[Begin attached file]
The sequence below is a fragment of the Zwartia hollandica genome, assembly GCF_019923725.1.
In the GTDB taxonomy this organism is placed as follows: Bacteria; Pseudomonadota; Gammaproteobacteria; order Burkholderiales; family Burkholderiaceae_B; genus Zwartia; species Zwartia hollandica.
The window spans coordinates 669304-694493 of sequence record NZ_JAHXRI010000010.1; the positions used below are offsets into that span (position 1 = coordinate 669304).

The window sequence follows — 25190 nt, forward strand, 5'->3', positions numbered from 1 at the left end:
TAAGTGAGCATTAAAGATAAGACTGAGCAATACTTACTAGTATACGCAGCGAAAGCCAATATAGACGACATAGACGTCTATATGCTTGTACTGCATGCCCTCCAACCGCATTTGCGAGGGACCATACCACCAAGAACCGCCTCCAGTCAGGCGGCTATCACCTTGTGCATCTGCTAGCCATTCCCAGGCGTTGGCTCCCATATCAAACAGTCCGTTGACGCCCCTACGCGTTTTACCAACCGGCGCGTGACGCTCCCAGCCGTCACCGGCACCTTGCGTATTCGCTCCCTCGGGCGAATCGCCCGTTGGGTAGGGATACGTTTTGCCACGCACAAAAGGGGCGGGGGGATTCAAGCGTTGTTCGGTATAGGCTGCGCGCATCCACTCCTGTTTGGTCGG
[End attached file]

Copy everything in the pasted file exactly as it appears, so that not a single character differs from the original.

The sequence below is a fragment of the Zwartia hollandica genome, assembly GCF_019923725.1.
In the GTDB taxonomy this organism is placed as follows: Bacteria; Pseudomonadota; Gammaproteobacteria; order Burkholderiales; family Burkholderiaceae_B; genus Zwartia; species Zwartia hollandica.
The window spans coordinates 669304-694493 of sequence record NZ_JAHXRI010000010.1; the positions used below are offsets into that span (position 1 = coordinate 669304).

The window sequence follows — 25190 nt, forward strand, 5'->3', positions numbered from 1 at the left end:
TAAGTGAGCATTAAAGATAAGACTGAGCAATACTTACTAGTATACGCAGCGAAAGCCAATATAGACGACATAGACGTCTATATGCTTGTACTGCATGCCCTCCAACCGCATTTGCGAGGGACCATACCACCAAGAACCGCCTCCAGTCAGGCGGCTATCACCTTGTGCATCTGCTAGCCATTCCCAGGCGTTGGCTCCCATATCAAACAGTCCGTTGACGCCCCTACGCGTTTTACCAACCGGCGCGTGACGCTCCCAGCCGTCACCGGCACCTTGCGTATTCGCTCCCTCGGGCGAATCGCCCGTTGGGTAGGGATACGTTTTGCCACGCACAAAAGGGGCGGGGGGATTCAAGCGTTGTTCGGTATAGGCTGCGCGCATCCACTCCTGTTTGGTCGG